Okay I’m getting a sense that people can make fixatives but not well articulate the mechanism of how fixatives work. They might go beyond physical chemistry and volatility deep into perception. Here we have emphasis on the sub threshold properties of recognizing the fixative. There is also lots of spatial language describing the fixative effect and somehow an increase in intensity despite a lowering of volatility? Mysterious! The description of this fixative does not emphasize volatility like the previous one does.

Yet another patent application from 2008:

“Compositions are provided that contain fragrance compounds and fragrance fixatives selected from C4-C8 alkyl terephthalates.” [….] “To slow the evaporation of fragrance compounds, the fragrance compounds are sometimes combined with lower volatility components generally known as fixatives. These fixatives are substances which improve lasting qualities of odorous substances of a fragrance. There is a continuing need for the development of new fragrance fixatives.” [….] “The present invention is based on the discovery that the use of C4 to C8 alkyl terephthalates in perfumes or fragrances can provide a more enduring fragrance by slowing the evaporation of fragrance compounds.”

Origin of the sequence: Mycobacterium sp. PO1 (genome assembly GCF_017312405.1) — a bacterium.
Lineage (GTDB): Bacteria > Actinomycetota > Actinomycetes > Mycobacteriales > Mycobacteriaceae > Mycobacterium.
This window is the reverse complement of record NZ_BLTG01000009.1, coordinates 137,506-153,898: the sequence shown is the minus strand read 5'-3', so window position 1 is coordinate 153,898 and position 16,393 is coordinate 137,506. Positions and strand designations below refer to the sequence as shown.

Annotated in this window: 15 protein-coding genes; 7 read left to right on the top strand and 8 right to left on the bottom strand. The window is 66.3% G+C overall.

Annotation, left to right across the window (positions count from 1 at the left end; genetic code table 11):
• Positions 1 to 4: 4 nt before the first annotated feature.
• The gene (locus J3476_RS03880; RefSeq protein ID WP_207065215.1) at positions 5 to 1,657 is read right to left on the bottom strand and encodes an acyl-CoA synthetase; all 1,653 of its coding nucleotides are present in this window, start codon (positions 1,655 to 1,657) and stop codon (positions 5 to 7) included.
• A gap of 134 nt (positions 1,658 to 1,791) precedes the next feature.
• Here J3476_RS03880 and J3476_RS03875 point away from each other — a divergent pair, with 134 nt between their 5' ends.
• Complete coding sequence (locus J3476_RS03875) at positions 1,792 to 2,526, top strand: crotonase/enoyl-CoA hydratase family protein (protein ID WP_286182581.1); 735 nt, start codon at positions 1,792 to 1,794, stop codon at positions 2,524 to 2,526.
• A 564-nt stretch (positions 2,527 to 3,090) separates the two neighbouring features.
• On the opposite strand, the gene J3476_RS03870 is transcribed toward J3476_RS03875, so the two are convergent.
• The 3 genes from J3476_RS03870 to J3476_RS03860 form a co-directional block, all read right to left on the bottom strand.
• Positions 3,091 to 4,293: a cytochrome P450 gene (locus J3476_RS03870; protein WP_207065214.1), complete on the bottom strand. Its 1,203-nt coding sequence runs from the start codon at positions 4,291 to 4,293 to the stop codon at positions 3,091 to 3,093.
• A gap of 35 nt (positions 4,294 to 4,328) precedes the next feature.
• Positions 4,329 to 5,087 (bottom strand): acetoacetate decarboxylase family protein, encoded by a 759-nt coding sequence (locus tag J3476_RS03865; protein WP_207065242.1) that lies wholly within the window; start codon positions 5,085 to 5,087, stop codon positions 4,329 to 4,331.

Here, there is no mention of a sub threshold property or any spatial language, but rather only a mention of volatility. But maybe there should be? The sweet-smell of phthalates was part of the olfactory illusion I encountered when drilling red plastic which brought on the illusory aroma of cherries.

From a really wild perfume industry blog post about fixatives from 2009:

“In perfumery there is something called a “fixative” which is used to elongate the life of the aromas as a whole and increase the life and hold the aroma of other oils which would otherwise just fade out. Some fixatives can be synthetic or natural which include animal and plant derived fixatives. Almost all fixatives are used in minute quantities (except some synthetic ones) because of their powerful effects. The four main animalistic fixatives, all of but one, hold up as very sweet smelling fragrances are: